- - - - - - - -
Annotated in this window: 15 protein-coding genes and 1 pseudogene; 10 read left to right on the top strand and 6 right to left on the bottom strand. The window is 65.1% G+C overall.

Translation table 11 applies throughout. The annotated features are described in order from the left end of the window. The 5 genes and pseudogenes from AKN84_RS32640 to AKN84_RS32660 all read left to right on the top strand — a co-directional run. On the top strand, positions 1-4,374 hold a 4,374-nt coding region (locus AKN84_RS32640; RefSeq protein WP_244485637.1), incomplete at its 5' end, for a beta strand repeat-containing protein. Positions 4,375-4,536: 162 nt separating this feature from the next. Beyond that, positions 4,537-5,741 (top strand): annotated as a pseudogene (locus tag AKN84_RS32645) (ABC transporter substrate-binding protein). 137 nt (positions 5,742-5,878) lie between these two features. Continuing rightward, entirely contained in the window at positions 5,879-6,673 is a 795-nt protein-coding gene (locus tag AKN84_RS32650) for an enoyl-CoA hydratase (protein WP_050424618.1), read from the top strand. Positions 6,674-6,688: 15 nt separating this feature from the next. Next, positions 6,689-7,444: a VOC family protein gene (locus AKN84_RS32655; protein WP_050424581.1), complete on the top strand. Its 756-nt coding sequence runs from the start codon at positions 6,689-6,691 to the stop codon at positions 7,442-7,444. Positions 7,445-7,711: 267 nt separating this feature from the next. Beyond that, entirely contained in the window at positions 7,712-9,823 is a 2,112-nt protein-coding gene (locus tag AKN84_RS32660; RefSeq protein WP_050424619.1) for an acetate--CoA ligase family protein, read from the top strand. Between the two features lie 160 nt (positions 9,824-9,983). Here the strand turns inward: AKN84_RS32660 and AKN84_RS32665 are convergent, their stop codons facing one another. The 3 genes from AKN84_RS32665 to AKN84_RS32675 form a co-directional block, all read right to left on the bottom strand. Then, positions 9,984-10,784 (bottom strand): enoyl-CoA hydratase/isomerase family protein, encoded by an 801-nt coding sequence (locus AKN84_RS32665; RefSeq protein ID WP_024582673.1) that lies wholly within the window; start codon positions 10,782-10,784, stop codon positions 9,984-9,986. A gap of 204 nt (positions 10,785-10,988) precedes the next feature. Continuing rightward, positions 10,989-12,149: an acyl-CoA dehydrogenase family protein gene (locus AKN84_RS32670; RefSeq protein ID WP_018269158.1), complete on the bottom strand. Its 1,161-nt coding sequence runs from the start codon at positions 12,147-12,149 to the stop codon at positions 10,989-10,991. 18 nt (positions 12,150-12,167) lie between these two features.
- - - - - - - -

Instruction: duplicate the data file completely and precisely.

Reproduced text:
Annotated in this window: 15 protein-coding genes and 1 pseudogene; 10 read left to right on the top strand and 6 right to left on the bottom strand. The window is 65.1% G+C overall.

Translation table 11 applies throughout. The annotated features are described in order from the left end of the window. The 5 genes and pseudogenes from AKN84_RS32640 to AKN84_RS32660 all read left to right on the top strand — a co-directional run. On the top strand, positions 1-4,374 hold a 4,374-nt coding region (locus AKN84_RS32640; RefSeq protein WP_244485637.1), incomplete at its 5' end, for a beta strand repeat-containing protein. Positions 4,375-4,536: 162 nt separating this feature from the next. Beyond that, positions 4,537-5,741 (top strand): annotated as a pseudogene (locus tag AKN84_RS32645) (ABC transporter substrate-binding protein). 137 nt (positions 5,742-5,878) lie between these two features. Continuing rightward, entirely contained in the window at positions 5,879-6,673 is a 795-nt protein-coding gene (locus tag AKN84_RS32650) for an enoyl-CoA hydratase (protein WP_050424618.1), read from the top strand. Positions 6,674-6,688: 15 nt separating this feature from the next. Next, positions 6,689-7,444: a VOC family protein gene (locus AKN84_RS32655; protein WP_050424581.1), complete on the top strand. Its 756-nt coding sequence runs from the start codon at positions 6,689-6,691 to the stop codon at positions 7,442-7,444. Positions 7,445-7,711: 267 nt separating this feature from the next. Beyond that, entirely contained in the window at positions 7,712-9,823 is a 2,112-nt protein-coding gene (locus tag AKN84_RS32660; RefSeq protein WP_050424619.1) for an acetate--CoA ligase family protein, read from the top strand. Between the two features lie 160 nt (positions 9,824-9,983). Here the strand turns inward: AKN84_RS32660 and AKN84_RS32665 are convergent, their stop codons facing one another. The 3 genes from AKN84_RS32665 to AKN84_RS32675 form a co-directional block, all read right to left on the bottom strand. Then, positions 9,984-10,784 (bottom strand): enoyl-CoA hydratase/isomerase family protein, encoded by an 801-nt coding sequence (locus AKN84_RS32665; RefSeq protein ID WP_024582673.1) that lies wholly within the window; start codon positions 10,782-10,784, stop codon positions 9,984-9,986. A gap of 204 nt (positions 10,785-10,988) precedes the next feature. Continuing rightward, positions 10,989-12,149: an acyl-CoA dehydrogenase family protein gene (locus AKN84_RS32670; RefSeq protein ID WP_018269158.1), complete on the bottom strand. Its 1,161-nt coding sequence runs from the start codon at positions 12,147-12,149 to the stop codon at positions 10,989-10,991. 18 nt (positions 12,150-12,167) lie between these two features.